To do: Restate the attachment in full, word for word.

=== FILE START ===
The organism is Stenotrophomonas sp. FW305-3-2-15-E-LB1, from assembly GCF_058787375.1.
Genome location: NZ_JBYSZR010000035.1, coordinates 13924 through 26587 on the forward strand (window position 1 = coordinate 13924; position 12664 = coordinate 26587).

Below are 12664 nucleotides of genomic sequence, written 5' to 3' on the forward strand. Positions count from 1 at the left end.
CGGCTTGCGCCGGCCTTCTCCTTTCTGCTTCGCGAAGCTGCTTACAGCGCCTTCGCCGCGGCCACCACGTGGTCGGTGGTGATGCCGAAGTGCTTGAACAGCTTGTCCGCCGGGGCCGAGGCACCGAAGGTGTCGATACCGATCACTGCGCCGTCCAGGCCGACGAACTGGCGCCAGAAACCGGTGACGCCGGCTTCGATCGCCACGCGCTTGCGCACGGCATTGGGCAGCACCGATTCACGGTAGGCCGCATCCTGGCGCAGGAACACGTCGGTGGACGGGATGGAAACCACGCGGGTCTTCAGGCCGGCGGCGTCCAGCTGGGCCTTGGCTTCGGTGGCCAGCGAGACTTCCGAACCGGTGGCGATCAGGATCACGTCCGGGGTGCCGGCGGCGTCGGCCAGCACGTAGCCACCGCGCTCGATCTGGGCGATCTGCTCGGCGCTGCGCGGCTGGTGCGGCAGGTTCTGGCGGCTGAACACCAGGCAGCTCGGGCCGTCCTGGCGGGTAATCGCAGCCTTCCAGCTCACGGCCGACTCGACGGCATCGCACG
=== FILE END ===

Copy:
The organism is Stenotrophomonas sp. FW305-3-2-15-E-LB1, from assembly GCF_058787375.1.
Genome location: NZ_JBYSZR010000035.1, coordinates 13924 through 26587 on the forward strand (window position 1 = coordinate 13924; position 12664 = coordinate 26587).

Below are 12664 nucleotides of genomic sequence, written 5' to 3' on the forward strand. Positions count from 1 at the left end.
CGGCTTGCGCCGGCCTTCTCCTTTCTGCTTCGCGAAGCTGCTTACAGCGCCTTCGCCGCGGCCACCACGTGGTCGGTGGTGATGCCGAAGTGCTTGAACAGCTTGTCCGCCGGGGCCGAGGCACCGAAGGTGTCGATACCGATCACTGCGCCGTCCAGGCCGACGAACTGGCGCCAGAAACCGGTGACGCCGGCTTCGATCGCCACGCGCTTGCGCACGGCATTGGGCAGCACCGATTCACGGTAGGCCGCATCCTGGCGCAGGAACACGTCGGTGGACGGGATGGAAACCACGCGGGTCTTCAGGCCGGCGGCGTCCAGCTGGGCCTTGGCTTCGGTGGCCAGCGAGACTTCCGAACCGGTGGCGATCAGGATCACGTCCGGGGTGCCGGCGGCGTCGGCCAGCACGTAGCCACCGCGCTCGATCTGGGCGATCTGCTCGGCGCTGCGCGGCTGGTGCGGCAGGTTCTGGCGGCTGAACACCAGGCAGCTCGGGCCGTCCTGGCGGGTAATCGCAGCCTTCCAGCTCACGGCCGACTCGACGGCATCGCACG